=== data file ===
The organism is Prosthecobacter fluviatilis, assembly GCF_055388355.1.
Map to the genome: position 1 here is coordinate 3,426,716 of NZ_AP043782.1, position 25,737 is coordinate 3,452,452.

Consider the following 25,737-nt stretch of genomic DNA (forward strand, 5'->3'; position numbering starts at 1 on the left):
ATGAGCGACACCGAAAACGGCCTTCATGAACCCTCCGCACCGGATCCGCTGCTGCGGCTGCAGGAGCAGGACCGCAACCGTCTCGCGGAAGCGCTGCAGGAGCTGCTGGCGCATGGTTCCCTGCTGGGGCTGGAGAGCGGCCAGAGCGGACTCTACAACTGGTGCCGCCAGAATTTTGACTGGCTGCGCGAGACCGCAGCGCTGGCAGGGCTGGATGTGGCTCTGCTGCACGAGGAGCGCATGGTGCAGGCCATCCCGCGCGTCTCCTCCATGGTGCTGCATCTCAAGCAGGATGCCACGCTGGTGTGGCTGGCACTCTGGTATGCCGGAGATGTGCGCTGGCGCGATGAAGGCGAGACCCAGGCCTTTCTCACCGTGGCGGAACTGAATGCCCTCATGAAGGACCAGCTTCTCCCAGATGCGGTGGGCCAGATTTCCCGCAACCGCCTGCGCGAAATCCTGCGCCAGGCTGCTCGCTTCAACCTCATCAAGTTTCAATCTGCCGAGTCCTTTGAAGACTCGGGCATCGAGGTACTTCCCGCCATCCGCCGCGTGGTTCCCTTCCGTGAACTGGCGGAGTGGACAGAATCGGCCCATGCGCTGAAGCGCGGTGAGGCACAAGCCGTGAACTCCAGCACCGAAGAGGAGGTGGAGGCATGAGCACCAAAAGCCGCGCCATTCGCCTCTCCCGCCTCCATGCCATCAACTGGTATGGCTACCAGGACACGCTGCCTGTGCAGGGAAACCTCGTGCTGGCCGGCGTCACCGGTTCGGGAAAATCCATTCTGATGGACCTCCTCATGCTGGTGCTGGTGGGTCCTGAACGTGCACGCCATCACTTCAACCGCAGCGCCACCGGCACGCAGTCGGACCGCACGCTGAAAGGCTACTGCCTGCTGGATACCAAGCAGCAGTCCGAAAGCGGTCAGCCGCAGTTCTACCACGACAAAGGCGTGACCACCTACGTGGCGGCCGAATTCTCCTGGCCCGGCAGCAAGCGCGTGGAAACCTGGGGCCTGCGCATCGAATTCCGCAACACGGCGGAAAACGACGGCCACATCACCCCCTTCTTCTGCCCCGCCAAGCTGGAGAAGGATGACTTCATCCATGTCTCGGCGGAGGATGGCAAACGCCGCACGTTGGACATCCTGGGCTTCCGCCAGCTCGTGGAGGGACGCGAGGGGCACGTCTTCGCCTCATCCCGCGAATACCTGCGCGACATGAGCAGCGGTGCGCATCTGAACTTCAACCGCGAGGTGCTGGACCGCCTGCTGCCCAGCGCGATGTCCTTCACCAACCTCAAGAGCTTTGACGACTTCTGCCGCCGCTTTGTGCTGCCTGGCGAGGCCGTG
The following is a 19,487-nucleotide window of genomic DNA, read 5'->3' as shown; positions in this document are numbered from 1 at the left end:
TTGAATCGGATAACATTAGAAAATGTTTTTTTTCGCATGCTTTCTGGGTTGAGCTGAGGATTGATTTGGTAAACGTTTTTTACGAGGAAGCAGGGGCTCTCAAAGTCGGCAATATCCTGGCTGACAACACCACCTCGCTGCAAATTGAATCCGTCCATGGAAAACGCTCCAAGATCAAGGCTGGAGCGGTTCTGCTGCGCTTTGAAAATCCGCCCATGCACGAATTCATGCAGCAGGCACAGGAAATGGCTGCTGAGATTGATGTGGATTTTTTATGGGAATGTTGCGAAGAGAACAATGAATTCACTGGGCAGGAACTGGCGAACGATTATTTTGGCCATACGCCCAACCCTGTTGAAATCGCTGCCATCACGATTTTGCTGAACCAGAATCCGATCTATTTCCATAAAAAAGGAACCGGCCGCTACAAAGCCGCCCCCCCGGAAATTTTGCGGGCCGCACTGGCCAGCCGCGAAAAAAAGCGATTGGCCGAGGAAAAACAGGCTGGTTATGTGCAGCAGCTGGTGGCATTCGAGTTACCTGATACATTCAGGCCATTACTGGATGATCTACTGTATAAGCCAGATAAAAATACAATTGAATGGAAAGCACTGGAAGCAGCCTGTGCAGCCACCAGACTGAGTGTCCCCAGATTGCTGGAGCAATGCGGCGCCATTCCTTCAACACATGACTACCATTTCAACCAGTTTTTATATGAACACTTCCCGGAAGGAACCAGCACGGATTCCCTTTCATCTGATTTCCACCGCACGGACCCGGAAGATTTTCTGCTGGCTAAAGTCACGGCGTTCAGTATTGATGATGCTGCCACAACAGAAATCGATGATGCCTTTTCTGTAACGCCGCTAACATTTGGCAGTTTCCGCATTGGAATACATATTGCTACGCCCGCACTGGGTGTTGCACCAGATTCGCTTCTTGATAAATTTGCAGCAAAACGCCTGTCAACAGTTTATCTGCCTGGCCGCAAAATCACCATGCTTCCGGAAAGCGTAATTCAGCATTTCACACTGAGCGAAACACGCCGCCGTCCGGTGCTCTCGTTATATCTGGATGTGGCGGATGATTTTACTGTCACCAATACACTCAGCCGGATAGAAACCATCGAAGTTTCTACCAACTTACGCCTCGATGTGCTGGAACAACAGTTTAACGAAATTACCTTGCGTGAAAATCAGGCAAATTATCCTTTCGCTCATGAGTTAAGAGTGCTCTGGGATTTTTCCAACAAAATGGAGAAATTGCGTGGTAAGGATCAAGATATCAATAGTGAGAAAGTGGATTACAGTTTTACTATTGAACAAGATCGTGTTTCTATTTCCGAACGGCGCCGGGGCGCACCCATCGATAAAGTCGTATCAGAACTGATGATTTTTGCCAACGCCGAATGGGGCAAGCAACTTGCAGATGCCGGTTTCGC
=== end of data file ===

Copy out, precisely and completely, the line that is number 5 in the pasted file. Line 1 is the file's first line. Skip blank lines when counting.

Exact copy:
The following is a 19,487-nucleotide window of genomic DNA, read 5'->3' as shown; positions in this document are numbered from 1 at the left end: